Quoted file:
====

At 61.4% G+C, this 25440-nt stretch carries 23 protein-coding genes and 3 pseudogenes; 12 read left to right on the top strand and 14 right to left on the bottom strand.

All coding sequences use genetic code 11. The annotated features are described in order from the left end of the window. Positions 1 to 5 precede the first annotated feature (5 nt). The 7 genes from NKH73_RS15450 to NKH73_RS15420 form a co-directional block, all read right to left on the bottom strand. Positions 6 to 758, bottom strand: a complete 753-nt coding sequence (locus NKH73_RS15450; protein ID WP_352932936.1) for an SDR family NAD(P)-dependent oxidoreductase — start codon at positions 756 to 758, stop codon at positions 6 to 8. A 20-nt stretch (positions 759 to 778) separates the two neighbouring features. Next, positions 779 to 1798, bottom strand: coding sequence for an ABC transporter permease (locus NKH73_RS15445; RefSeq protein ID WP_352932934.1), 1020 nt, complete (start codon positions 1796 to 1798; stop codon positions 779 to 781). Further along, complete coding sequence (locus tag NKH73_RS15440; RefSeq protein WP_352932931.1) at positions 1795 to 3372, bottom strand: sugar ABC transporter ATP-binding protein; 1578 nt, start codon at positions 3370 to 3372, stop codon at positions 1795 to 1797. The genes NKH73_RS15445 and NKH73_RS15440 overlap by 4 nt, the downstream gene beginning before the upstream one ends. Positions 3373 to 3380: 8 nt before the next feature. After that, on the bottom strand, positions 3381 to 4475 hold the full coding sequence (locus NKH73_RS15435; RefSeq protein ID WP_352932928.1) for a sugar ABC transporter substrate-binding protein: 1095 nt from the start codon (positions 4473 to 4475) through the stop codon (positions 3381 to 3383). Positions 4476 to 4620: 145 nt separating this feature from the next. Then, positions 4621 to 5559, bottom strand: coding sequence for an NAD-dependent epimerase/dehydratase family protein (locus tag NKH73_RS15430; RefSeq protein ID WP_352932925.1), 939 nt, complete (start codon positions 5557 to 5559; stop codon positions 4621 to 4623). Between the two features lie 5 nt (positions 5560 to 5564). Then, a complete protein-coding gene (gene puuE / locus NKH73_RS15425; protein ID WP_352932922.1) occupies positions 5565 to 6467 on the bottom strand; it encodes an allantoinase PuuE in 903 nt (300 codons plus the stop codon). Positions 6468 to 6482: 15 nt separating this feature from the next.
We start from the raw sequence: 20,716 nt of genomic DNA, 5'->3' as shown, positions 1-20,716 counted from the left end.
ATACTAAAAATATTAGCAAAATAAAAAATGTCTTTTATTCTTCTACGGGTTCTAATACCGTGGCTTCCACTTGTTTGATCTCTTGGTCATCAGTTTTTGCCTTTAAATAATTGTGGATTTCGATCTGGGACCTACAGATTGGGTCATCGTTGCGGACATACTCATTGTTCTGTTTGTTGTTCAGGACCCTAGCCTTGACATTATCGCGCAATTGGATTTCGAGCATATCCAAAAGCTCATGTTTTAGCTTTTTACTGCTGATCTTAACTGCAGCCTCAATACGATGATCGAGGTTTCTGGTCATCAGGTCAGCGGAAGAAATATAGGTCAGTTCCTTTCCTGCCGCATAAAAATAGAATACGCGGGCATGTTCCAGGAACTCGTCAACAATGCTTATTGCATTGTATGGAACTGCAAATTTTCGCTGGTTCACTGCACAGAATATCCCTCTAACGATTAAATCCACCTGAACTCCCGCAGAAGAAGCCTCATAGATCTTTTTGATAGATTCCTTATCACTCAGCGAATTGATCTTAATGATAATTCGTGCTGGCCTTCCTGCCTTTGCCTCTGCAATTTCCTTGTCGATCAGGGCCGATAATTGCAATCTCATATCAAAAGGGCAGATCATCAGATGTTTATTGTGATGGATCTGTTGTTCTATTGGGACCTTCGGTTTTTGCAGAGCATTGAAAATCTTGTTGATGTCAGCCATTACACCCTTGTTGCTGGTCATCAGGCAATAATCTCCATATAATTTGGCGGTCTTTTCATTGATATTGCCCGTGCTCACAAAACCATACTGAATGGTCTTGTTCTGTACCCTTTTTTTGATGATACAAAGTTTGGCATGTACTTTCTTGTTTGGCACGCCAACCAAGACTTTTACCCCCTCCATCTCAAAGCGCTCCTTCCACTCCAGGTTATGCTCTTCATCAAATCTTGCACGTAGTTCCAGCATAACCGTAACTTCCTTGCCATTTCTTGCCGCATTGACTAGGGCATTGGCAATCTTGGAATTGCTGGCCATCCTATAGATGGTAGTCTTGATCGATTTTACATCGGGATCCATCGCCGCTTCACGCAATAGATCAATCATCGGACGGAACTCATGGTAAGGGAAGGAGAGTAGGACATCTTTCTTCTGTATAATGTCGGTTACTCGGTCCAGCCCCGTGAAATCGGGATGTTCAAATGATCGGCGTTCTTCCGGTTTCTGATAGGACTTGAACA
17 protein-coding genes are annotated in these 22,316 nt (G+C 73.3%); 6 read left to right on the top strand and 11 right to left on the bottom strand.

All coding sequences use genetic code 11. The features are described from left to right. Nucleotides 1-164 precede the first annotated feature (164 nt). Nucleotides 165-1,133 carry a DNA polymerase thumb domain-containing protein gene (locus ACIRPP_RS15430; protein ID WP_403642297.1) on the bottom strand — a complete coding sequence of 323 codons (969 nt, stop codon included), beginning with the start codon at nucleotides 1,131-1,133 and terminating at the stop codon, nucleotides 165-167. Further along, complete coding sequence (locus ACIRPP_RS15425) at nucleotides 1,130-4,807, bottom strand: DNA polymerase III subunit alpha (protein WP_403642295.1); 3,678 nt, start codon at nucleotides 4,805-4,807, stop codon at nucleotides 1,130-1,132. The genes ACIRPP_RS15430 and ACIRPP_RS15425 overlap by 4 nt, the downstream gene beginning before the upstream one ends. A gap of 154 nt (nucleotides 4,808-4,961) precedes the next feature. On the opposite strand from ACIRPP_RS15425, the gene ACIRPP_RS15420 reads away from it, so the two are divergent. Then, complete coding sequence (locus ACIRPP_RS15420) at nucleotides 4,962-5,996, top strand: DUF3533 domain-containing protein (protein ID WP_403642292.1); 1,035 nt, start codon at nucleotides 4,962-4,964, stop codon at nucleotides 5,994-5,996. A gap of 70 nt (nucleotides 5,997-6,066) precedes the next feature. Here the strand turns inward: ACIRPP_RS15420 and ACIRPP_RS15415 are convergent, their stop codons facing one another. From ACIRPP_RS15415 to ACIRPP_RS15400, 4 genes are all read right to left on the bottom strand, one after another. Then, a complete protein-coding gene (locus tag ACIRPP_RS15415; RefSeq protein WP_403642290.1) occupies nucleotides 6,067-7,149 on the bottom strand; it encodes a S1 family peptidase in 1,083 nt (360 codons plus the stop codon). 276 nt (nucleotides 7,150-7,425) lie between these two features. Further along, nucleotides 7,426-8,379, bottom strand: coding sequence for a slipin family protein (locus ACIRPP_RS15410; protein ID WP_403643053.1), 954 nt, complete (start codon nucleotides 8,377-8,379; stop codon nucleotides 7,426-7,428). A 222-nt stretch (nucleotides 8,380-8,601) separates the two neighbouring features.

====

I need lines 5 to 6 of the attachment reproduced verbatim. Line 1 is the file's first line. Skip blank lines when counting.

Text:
17 protein-coding genes are annotated in these 22,316 nt (G+C 73.3%); 6 read left to right on the top strand and 11 right to left on the bottom strand.

All coding sequences use genetic code 11. The features are described from left to right. Nucleotides 1-164 precede the first annotated feature (164 nt). Nucleotides 165-1,133 carry a DNA polymerase thumb domain-containing protein gene (locus ACIRPP_RS15430; protein ID WP_403642297.1) on the bottom strand — a complete coding sequence of 323 codons (969 nt, stop codon included), beginning with the start codon at nucleotides 1,131-1,133 and terminating at the stop codon, nucleotides 165-167. Further along, complete coding sequence (locus ACIRPP_RS15425) at nucleotides 1,130-4,807, bottom strand: DNA polymerase III subunit alpha (protein WP_403642295.1); 3,678 nt, start codon at nucleotides 4,805-4,807, stop codon at nucleotides 1,130-1,132. The genes ACIRPP_RS15430 and ACIRPP_RS15425 overlap by 4 nt, the downstream gene beginning before the upstream one ends. A gap of 154 nt (nucleotides 4,808-4,961) precedes the next feature. On the opposite strand from ACIRPP_RS15425, the gene ACIRPP_RS15420 reads away from it, so the two are divergent. Then, complete coding sequence (locus ACIRPP_RS15420) at nucleotides 4,962-5,996, top strand: DUF3533 domain-containing protein (protein ID WP_403642292.1); 1,035 nt, start codon at nucleotides 4,962-4,964, stop codon at nucleotides 5,994-5,996. A gap of 70 nt (nucleotides 5,997-6,066) precedes the next feature. Here the strand turns inward: ACIRPP_RS15420 and ACIRPP_RS15415 are convergent, their stop codons facing one another. From ACIRPP_RS15415 to ACIRPP_RS15400, 4 genes are all read right to left on the bottom strand, one after another. Then, a complete protein-coding gene (locus tag ACIRPP_RS15415; RefSeq protein WP_403642290.1) occupies nucleotides 6,067-7,149 on the bottom strand; it encodes a S1 family peptidase in 1,083 nt (360 codons plus the stop codon). 276 nt (nucleotides 7,150-7,425) lie between these two features. Further along, nucleotides 7,426-8,379, bottom strand: coding sequence for a slipin family protein (locus ACIRPP_RS15410; protein ID WP_403643053.1), 954 nt, complete (start codon nucleotides 8,377-8,379; stop codon nucleotides 7,426-7,428). A 222-nt stretch (nucleotides 8,380-8,601) separates the two neighbouring features.